Multi-instance scheduling algorithm

Jobs are subprocesses carried out in tool executions (tasks). Each job has different requirements in terms of CPU and memory, and so will have a particular class of suitable computation instances on which it can be run. Information about each job's requirements is inherited from the tool description.

The default procedure in which jobs are scheduled on the Seven Bridges Platform minimizes the number of instances used, by fitting as many jobs as possible on an instance with sufficient resources to execute them. A sketch of the scheduling algorithm is reproduced below.

You may override the inherited requirements for a job by specifying the instance type that you want it to run on, using one of the methods documented in Set computation instances.

def schedule(instances, jobs): 
    unscheduled_jobs = prioritize_jobs(jobs)
   while unscheduled_jobs:
        unscheduled_jobs = fit_jobs(instances, unscheduled_jobs)
        instances += allocate_new_instances(unscheduled_jobs)
    return instances

In the algorithm above:

  • jobs is a list of jobs to be scheduled. Each job in jobs has associated CPU and memory requirements.
  • instances is a list of instances allocated for the task, with a reference to the amount of remaining resources each one has at that time.


The requirements of a job may not be determined until the initiation of the task, or during its runtime. For instance, a task may run parallel jobs (one per instance) for each contig; in this case, the number of instances required will depend on the input to the task. But this input may depend on the output of a previous node in a workflow.

  • prioritize_jobs is a function that orders a list of jobs by the cost of the instances each one requires, given its required CPU and memory resources.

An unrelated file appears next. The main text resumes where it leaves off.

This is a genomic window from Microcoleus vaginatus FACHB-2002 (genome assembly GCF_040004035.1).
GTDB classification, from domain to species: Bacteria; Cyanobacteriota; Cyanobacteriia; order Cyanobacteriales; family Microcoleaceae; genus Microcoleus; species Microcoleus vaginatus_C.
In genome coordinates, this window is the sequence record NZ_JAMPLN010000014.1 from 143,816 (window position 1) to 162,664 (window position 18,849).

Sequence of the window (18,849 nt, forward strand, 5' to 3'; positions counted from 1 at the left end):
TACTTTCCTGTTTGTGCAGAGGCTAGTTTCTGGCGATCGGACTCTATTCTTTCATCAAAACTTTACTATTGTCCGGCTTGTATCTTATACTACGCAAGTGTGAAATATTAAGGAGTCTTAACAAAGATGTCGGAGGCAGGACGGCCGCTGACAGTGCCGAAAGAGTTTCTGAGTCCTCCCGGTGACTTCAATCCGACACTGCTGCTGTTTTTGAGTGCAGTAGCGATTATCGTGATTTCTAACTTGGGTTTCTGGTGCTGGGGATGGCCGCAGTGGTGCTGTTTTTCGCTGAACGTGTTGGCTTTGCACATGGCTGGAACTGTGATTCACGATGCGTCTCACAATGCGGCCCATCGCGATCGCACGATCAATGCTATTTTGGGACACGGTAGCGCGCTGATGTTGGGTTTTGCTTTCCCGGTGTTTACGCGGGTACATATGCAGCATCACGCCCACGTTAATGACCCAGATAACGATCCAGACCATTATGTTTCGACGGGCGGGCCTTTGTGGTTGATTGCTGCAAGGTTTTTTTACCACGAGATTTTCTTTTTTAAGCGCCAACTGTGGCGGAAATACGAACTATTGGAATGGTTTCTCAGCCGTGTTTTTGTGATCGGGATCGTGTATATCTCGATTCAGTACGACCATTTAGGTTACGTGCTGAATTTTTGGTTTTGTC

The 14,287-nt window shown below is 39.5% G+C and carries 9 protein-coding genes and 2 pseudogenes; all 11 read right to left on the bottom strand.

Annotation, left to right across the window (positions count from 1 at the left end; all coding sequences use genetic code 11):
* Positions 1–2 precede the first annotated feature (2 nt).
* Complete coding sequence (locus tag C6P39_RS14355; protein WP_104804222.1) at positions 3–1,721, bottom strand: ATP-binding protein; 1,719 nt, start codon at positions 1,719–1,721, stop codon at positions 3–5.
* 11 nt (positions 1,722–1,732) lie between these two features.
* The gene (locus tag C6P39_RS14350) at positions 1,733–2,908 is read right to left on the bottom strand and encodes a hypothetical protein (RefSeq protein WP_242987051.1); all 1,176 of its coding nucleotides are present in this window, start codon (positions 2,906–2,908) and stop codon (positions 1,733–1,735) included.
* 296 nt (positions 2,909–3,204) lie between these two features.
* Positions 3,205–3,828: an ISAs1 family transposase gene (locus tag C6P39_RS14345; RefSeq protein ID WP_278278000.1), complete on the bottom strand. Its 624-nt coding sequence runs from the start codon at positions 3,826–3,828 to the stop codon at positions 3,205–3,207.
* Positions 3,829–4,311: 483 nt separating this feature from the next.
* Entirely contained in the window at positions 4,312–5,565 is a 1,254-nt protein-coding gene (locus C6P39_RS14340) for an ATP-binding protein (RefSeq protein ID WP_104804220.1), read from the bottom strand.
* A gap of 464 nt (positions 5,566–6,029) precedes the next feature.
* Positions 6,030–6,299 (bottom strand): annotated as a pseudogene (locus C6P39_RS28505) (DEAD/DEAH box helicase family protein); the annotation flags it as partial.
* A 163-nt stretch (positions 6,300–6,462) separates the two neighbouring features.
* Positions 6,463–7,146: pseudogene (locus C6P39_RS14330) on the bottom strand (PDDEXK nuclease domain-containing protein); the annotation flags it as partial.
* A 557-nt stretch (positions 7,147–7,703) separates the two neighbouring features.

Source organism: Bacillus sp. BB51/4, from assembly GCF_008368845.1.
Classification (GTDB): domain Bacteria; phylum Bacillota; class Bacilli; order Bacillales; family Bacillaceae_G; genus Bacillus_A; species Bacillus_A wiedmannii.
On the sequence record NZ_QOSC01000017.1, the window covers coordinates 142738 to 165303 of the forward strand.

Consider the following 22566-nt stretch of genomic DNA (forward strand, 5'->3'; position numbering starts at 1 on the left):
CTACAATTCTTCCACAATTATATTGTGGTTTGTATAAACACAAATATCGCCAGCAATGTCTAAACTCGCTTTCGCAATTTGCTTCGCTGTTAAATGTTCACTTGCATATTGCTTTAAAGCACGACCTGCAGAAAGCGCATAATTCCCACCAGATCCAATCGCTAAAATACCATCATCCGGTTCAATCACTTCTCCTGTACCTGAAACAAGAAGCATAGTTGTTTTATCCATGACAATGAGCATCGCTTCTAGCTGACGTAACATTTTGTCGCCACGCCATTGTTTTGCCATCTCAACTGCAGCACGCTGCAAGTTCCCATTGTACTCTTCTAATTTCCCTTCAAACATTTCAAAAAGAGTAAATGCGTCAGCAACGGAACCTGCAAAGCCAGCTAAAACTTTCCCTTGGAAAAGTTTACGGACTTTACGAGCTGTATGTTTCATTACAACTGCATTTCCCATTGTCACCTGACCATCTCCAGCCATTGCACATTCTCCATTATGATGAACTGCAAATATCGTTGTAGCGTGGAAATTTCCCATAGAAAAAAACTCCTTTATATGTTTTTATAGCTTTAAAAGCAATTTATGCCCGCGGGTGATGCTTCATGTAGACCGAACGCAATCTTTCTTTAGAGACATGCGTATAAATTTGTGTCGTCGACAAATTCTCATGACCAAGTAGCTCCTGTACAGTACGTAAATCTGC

• fit_jobs is a function that goes through two loops: one for each job in prioritize_jobs(jobs), and one for each instance in instances. It aims to fit each job to the first suitable instance in instances Since instances are ordered so that instances with fewer available resources are ordered before ones with more available resources, fit_jobs results in dense packing of jobs onto instances.

A job β€˜fits’ on an instance if:

  1. The instance has at least as much CPU and memory than the job's CPU and memory requirements specify.
  2. The tool used in the job does not have a different instance type specified for it, by any of the methods documented in Set computation instances. Tools for which you have specified an instance type will always be fitted to the chosen instance type.
  • allocate_new_instances is a function that allocates a single instance per iteration of the while loop through unscheduled_jobs. It takes the first unallocated job from the list prioritize_jobs(jobs) , and allocates it one of the following instances:
  • the cheapest instance for which instance_cpu >= job_cpu and instance_ram >= job_ram, chosen from a list of instance types in instances.
  • the instance specified by the InstanceType hint, set using one of the methods documented in Set computation instances. If this instance doesn't satisfy instance_cpu >= job_cpu and instance_ram >= job_ram, then an error will be raised.


Set a tool's required resources

If you install your own tool onto the Platform, using the SDK, you will be able to set its required resources in terms of CPU and memory. This is done on the tool editor. It is possible to set the required resources using dynamic expressions: for instance, a tool's required memory may be 2x its input size.

Setting a tool's required resources means that it will always be allocated an instance that is sufficient for it to run. However, if you opt to override the default instance type by specifying a different one, using one of the methods documented in Set computation instances, you may end up providing your tool with insufficient CPU or memory.